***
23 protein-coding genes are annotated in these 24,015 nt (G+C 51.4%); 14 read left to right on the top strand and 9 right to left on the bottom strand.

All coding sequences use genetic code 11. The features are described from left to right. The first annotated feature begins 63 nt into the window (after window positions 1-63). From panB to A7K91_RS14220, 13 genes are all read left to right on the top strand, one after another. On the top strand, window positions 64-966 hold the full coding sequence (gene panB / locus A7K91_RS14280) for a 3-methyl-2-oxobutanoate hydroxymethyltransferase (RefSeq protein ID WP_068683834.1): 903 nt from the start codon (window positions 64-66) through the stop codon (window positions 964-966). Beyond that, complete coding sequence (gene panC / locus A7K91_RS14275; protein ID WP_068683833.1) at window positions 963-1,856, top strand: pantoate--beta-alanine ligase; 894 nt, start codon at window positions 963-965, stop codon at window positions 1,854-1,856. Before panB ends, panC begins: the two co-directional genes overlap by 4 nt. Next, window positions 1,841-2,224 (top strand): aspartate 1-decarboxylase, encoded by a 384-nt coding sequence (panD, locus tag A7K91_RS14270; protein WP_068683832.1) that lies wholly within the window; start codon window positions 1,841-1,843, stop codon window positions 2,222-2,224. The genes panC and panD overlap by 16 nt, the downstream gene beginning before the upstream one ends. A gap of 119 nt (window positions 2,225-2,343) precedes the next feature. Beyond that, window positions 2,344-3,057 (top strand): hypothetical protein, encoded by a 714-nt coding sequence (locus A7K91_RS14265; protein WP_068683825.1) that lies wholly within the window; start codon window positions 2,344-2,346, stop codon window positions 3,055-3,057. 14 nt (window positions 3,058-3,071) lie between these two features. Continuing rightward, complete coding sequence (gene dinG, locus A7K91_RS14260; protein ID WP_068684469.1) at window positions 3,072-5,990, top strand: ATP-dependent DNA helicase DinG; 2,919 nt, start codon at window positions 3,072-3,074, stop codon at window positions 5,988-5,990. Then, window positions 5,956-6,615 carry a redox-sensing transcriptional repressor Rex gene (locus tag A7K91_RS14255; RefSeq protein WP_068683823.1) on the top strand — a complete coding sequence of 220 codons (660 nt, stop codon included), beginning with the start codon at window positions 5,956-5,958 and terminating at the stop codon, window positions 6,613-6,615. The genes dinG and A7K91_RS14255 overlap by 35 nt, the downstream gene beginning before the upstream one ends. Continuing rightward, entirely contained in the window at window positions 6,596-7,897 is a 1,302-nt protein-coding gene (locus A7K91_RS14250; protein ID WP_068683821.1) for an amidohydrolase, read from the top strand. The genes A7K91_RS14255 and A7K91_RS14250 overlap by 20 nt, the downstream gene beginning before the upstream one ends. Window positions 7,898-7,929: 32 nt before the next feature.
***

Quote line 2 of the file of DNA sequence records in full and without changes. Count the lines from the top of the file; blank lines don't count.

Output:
All coding sequences use genetic code 11. The features are described from left to right. The first annotated feature begins 63 nt into the window (after window positions 1-63). From panB to A7K91_RS14220, 13 genes are all read left to right on the top strand, one after another. On the top strand, window positions 64-966 hold the full coding sequence (gene panB / locus A7K91_RS14280) for a 3-methyl-2-oxobutanoate hydroxymethyltransferase (RefSeq protein ID WP_068683834.1): 903 nt from the start codon (window positions 64-66) through the stop codon (window positions 964-966). Beyond that, complete coding sequence (gene panC / locus A7K91_RS14275; protein ID WP_068683833.1) at window positions 963-1,856, top strand: pantoate--beta-alanine ligase; 894 nt, start codon at window positions 963-965, stop codon at window positions 1,854-1,856. Before panB ends, panC begins: the two co-directional genes overlap by 4 nt. Next, window positions 1,841-2,224 (top strand): aspartate 1-decarboxylase, encoded by a 384-nt coding sequence (panD, locus tag A7K91_RS14270; protein WP_068683832.1) that lies wholly within the window; start codon window positions 1,841-1,843, stop codon window positions 2,222-2,224. The genes panC and panD overlap by 16 nt, the downstream gene beginning before the upstream one ends. A gap of 119 nt (window positions 2,225-2,343) precedes the next feature. Beyond that, window positions 2,344-3,057 (top strand): hypothetical protein, encoded by a 714-nt coding sequence (locus A7K91_RS14265; protein WP_068683825.1) that lies wholly within the window; start codon window positions 2,344-2,346, stop codon window positions 3,055-3,057. 14 nt (window positions 3,058-3,071) lie between these two features. Continuing rightward, complete coding sequence (gene dinG, locus A7K91_RS14260; protein ID WP_068684469.1) at window positions 3,072-5,990, top strand: ATP-dependent DNA helicase DinG; 2,919 nt, start codon at window positions 3,072-3,074, stop codon at window positions 5,988-5,990. Then, window positions 5,956-6,615 carry a redox-sensing transcriptional repressor Rex gene (locus tag A7K91_RS14255; RefSeq protein WP_068683823.1) on the top strand — a complete coding sequence of 220 codons (660 nt, stop codon included), beginning with the start codon at window positions 5,956-5,958 and terminating at the stop codon, window positions 6,613-6,615. The genes dinG and A7K91_RS14255 overlap by 35 nt, the downstream gene beginning before the upstream one ends. Continuing rightward, entirely contained in the window at window positions 6,596-7,897 is a 1,302-nt protein-coding gene (locus A7K91_RS14250; protein ID WP_068683821.1) for an amidohydrolase, read from the top strand. The genes A7K91_RS14255 and A7K91_RS14250 overlap by 20 nt, the downstream gene beginning before the upstream one ends. Window positions 7,898-7,929: 32 nt before the next feature.